Christmas strikes by trade unions slammed by Downing Street for showing 'contempt for ordinary people'

Number 10 lashed out after unions accused ministers of using a rail dispute to plan tougher strike laws

Joe Watts
Political Editor
Monday 19 December 2016 13:50
Comments
Prime Minister Theresa May
Prime Minister Theresa May

Downing Street has slammed unions for showing “contempt for ordinary people” with strikes it said are causing maximum damage over Christmas.

Theresa May’s official spokesperson said unions representing rail, airline and postal sectors had to explain the timing of strikes which would disrupt thousands of people’s lives.

He also said the Government did not rule out changes to legislation, but played down the suggestion, adding that Ms May’s focus is on ending current disputes.

Frances O’Grady, general secretary of the Trades Union Congress, said on Monday that the right for workers to down tools is a “fundamental British liberty”, amid current or planned actions by rail and postal workers, baggage handlers and British Airways cabin crew.

But Ms May’s official spokesperson said: “Their actions are clearly designed to bring maximum damage and disruption during the festive period. But the motivation for the timing of those strikes is an issue for them.

“What our focus has got to be on, is the people who are suffering, and how we can encourage all parties to get around the negotiating table and bring these disruptions to an end.”

The spokesperson declined to say whether Ms May regarded the strikes and their timing in the run-up to Christmas as politically-motivated.

Asked whether Ms May suspected the industrial action may be coordinated, the spokesperson added: “There are a number of strikes across different sectors for a number of different reasons.

Southern Rail strikes cause travel chaos for passengers

“If these strikes share one thing in common, it is a shared contempt for ordinary people trying to go about their ordinary lives.”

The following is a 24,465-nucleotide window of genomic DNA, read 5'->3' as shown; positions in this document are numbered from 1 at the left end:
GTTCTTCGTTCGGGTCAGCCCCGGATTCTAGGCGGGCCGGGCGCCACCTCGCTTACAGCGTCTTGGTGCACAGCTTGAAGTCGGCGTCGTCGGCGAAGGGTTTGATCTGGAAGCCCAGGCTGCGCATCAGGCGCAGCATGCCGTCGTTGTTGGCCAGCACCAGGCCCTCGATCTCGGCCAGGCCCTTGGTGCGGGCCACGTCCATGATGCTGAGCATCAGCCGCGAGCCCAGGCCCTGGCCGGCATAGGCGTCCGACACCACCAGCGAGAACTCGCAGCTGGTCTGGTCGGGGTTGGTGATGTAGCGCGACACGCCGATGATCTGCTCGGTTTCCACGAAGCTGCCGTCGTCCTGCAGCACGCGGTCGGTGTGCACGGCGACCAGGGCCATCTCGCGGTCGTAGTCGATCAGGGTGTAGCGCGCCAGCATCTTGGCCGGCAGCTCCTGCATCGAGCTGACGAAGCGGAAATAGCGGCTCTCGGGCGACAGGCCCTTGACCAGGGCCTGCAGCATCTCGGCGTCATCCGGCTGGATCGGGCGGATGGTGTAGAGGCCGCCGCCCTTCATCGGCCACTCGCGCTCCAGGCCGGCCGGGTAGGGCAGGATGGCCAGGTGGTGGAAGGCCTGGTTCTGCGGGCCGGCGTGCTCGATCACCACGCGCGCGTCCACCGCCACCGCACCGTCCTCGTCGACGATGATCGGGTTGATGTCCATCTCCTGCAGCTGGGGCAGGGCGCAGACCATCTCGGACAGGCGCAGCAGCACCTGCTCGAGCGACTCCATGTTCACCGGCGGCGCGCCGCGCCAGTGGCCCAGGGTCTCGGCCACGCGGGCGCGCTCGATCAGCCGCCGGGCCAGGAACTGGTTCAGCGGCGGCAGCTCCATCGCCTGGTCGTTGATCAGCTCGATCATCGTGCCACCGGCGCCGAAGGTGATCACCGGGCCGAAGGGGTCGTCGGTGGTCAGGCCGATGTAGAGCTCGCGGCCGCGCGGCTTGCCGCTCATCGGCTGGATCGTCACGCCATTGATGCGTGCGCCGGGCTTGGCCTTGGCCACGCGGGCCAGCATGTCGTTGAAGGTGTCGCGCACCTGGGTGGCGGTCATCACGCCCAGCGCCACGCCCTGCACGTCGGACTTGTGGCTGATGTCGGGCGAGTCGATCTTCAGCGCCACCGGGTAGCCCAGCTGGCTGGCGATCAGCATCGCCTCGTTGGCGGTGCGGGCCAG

After Transport Secretary Chris Grayling said he would “not rule anything out” when it came to reviewing anti-strike laws, Downing Street pointed out that the Government has just passed its Trade Union Act, though added that nothing was ruled out for the future.

Ms O’Grady told BBC Radio 4’s Today programme that the Government had “another agenda” in its opposition to the on-going Southern railway strike, suggesting it was being used to herald the need for further anti-strike laws despite the Act’s passing.

Members of the Rail, Maritime and Transport union at Southern Railway started a 48-hour stoppage in a long-running dispute over the role of conductors.

Coupled with a continuing ban on overtime by drivers in Aslef, the action caused fresh chaos for Southern’s 300,000 passengers.

Members of the Communication Workers Union will strike for five days this week, including Christmas Eve, in protest at job losses, the closure of a final salary pension scheme and the franchising of Crown Post Offices.

The union, which will stage a demonstration outside the headquarters of the Business Department in London, said there was strong backing for its campaign from the public.

British Airways cabin crew, who belong to the Unite union, are due to strike on Christmas Day and Boxing Day in a row over pay, although talks were being held at the conciliation service Acas on Monday.

Talks will also be held on Tuesday to try to avert pay strikes later in the week by Unite members employed by Swissport as baggage handlers and other ground staff at 18 airports.

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